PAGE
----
O’Keeffe country is the slice of New Mexico northwest of Santa Fe where the painter Georgia O’Keeffe lived and worked from 1949 until her death in 1986.
“When I got to New Mexico,” she wrote, “that was mine. As soon as I saw it, that was my country. I’d never seen anything like it before, but it fitted to me exactly.”
I discovered O’Keeffe at an exhibition at the Tate in London in 2016. She painted like no other artist I had ever seen. Starry skies, desert crosses, city canyons, flowers unfolding – she saw the world in a way no one else has ever seen it. Everyday objects that were familiar, even banal, became infused with magic. It felt as though I was crossing the frontier into another country.
In August 2018, I get the chance to see her country for myself. My friend Kathy and I fly to Albuquerque and rent a car.
After a late lunch of margaritas and quesadillas at a place called El Pinto on the outskirts of town, we head north to Santa Fe. The landscape is rocky and the houses are poor. Indian-run casinos are advertised along the road.
Our Airbnb is located in a development called Pueblo del Cielo a few miles out of town. It’s an adobe house furnished in a style I can only call Southwestern Gothic. Lots of local rugs and stylized animal heads, plenty of leather and marble.
On first sight it’s daunting, but by the end of the week we have grown into our surroundings and feel quite at home. The giant television screen is visible from the sitting room, the dining room, and the kitchen, which are on different levels, and this allows Kathy to watch John McCain’s funeral and keep up with Rachel Maddow as we potter round the house and do our laundry.
Outside there’s a barbecue, a shady patio, and a collective swimming pool. The house is set amid Mediterranean-type vegetation. The air smells wonderful. If it wasn’t for the deer heads, I could imagine I was back in Provence in the garrigue.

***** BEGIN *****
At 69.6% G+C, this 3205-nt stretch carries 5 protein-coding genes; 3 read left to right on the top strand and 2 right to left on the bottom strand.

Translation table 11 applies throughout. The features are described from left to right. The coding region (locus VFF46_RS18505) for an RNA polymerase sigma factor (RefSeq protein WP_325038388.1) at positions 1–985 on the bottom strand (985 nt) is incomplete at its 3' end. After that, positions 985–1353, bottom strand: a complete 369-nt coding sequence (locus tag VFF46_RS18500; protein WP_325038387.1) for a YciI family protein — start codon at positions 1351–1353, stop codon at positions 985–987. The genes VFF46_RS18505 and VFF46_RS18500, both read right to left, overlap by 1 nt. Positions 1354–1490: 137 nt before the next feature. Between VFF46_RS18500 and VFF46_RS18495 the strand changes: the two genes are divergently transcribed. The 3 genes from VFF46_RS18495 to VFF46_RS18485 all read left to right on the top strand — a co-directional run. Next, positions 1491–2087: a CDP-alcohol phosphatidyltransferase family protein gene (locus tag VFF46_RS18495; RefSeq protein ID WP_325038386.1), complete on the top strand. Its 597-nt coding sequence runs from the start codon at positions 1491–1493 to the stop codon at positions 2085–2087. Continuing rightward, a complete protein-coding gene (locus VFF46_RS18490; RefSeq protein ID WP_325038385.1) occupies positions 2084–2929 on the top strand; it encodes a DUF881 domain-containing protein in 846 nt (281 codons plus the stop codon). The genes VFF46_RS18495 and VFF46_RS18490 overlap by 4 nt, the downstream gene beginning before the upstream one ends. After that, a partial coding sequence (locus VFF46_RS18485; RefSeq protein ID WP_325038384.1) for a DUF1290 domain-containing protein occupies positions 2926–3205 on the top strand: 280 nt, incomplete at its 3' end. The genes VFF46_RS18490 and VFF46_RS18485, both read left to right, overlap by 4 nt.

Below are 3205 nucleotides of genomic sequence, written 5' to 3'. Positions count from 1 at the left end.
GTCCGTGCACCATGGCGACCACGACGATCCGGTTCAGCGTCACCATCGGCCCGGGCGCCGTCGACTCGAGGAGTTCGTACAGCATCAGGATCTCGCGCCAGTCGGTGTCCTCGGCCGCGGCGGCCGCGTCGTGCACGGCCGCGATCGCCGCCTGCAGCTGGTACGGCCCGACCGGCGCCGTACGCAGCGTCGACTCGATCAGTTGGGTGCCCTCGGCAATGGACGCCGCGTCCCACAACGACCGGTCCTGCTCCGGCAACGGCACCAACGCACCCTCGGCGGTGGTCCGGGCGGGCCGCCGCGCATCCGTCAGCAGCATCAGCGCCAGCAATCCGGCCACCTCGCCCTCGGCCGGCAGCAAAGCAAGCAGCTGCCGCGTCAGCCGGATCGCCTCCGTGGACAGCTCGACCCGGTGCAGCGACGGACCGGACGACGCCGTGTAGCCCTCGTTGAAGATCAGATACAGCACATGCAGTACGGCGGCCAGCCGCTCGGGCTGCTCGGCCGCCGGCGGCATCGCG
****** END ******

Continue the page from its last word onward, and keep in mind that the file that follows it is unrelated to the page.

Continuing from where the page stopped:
Santa Fe is a nice little town, founded by the Spaniards around 1610. It’s laid out in a grid around a central plaza, and the best thing about it is the absence of high-rise buildings. By order of the city fathers, all constructions must be in adobe or Spanish colonial. The air is hot and dry, and cool at night. After the torrid humid East Coast, it’s a relief. All my little aches and pains dissolve like magic in the dry desert air.
One side of Santa Fe’s main plaza is occupied by the Palace of the Governors, which is closed for renovation, but we visit the adjacent history museum which recounts the history of New Mexico from the Indians to the Spaniards to the Mexicans (in the days when Mexico was twice the size of the United States) to the Cowboys to the Nuclear Scientists. Los Alamos is just down the road. The museum describes the subterfuges used to conceal the site and its employees from the population at large. The office that handled the nuclear influx was located on East Palace Avenue, and Robert Redford is apparently working on a project called 109 East Palace, about Oppenheimer and his acolytes. Might be fun.
Back in the plaza, some little girls give a demonstration of Indian hoop dancing. A few tourists look on, and an elderly man sings a very monotonous song. Just off the square stands the Cathedral Basilica of St. Francis, built in 1869 by a French bishop from the Auvergne. It’s a modest Romanesque church with a seventeenth-century statue of the Madonna and a reredos dating from 1986.
An obliging churchwarden explains that the Madonna was carried into battle by the conquistadores fighting the Indians, and that the gold background to the saints’ portraits on the reredos implies that there are better things to come in the afterlife.
The cathedral, he tells us, is French Gothic. I hesitate to query this since he’s such a nice man, but of course I can’t keep my mouth shut, so I mumble something about Romanesque on the way out. He just smiles sweetly and says that’s what they tell him to say, and it will be our little secret. Okay.